16. June 2020 | 11:34 CET
Barrick, Desert Gold, Endeavour Mining - Who benefits from the gold shortage?
The production of gold is expected to reach its historic peak this year and from then on it will go down more or less dramatically. While the production of the largest producers was still below 80 million ounces in 2009, since then it has risen almost linearly to the volume of over 117 million ounces forecast for 2020. In 2029, not even 55% of this quantity is expected to be reached - with consequences for the gold price.
time to read: 2 minutes by Mario Hose
"[...] We quickly learned that the tailings are high-grade, often as high as 20 grams of gold per tonne; because they are produced by artisanal miners, local miners who use outdated technology for gold production. [...]" Ryan Jackson, CEO, Newlox Gold Ventures Corp.
No production without exploration
Anyone who wants to mine gold has to find it first. The origin of all gold production is exploration. Once the gold is discovered in the ground, the next step is to determine the size of the reserves. The goal of exploration companies is usually to discover quantities of gold in the ground that will allow the project to develop into an economically attractive production.
Replacement for mined reserves
Without success in exploration, mining will not be possible. For this reason, the big gold producers often keep an eye on the exploration scene, especially if they are located in the vicinity of producing mines. Everything that has been mined in the gold mine is logically gone. Conversely, the producers' reserves decrease with every ounce sold. This scenario is not abstract, but already reality. Since 2012, the reserves of the biggest producers have dropped 34% from 967 million ounces to 584 million ounces in 2019. The level of reserves is now less than in 2007 - before the first gold boom in conjunction with the financial crisis.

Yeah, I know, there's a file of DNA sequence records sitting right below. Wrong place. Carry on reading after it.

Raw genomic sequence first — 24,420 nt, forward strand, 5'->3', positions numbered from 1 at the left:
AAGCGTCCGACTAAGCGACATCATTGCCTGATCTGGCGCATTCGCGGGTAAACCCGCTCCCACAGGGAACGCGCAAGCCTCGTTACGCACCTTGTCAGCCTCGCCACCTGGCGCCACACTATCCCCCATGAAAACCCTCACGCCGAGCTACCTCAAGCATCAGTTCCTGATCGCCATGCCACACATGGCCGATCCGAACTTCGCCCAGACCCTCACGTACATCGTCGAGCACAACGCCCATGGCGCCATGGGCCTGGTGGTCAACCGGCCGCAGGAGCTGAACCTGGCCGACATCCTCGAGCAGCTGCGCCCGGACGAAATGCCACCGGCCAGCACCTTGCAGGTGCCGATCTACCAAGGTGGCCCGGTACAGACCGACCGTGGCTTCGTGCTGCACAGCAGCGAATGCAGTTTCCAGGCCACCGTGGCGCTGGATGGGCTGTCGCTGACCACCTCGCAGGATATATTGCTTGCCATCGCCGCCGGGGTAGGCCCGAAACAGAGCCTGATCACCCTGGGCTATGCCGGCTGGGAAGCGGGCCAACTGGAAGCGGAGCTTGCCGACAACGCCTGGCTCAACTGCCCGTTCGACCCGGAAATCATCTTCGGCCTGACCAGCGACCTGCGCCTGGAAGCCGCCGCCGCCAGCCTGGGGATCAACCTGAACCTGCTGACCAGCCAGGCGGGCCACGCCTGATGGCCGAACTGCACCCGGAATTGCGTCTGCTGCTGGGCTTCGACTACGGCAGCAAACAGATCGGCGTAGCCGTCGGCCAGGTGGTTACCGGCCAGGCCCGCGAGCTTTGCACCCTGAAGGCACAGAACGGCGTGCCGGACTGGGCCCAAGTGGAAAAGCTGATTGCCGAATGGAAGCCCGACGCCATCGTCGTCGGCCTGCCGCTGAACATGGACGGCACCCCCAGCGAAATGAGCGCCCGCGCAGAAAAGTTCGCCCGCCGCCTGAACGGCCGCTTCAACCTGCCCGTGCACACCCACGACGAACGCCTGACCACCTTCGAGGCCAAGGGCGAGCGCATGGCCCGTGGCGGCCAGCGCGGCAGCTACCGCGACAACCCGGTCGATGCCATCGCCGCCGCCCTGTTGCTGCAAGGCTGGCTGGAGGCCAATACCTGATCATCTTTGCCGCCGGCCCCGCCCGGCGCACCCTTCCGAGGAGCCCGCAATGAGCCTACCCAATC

Quality has its price
Increased requirements and quality demands in connection with image building are also a major burden on production. As a result of accidents and environmental damage, producers and authorities have increased requirements and standards. In 2000, it took ten years before a discovery could go into production and ten years later the duration has increased to 20 years. In the meantime, it is expected to take 30 years before a discovery goes into production.
Exploration benefits from rising prices
The declining reserves of the producers let the prices for the take-overs of exploration companies rise as the gold price rises. The pressure on producers to act is constantly increasing. The exploration company Desert Gold Ventures has projects covering an area of 400 km2 in Mali. The company is surrounded by the following large mines: Fekola 7 million ounces, Gounkoto 4.4 million ounces, Loulo 9.8 million ounces, Sadiola 8.1 million ounces, Takakoto & Segala 3.3 million ounces and Yatela with 3.5 million ounces.
Attractive takeover prices in Africa
Desert Gold's prominent neighbors include B2Gold, Barrick Gold, Endeavour Mining and Resolute. As the exploration company has already discovered several gold prospects (2.04 g/t Au over 30 m, 3.03 g/t Au over 8 m and 6.28 g/t Au over 13 m), it stands to reason that the likelihood of an investment or acquisition by a producer from the region increases with further success from drilling programs. In 2018, takeovers in Africa averaged USD 200.33 per ounce in the ground. According to the presentation on the website, management is aiming for the discovery of up to six million ounces.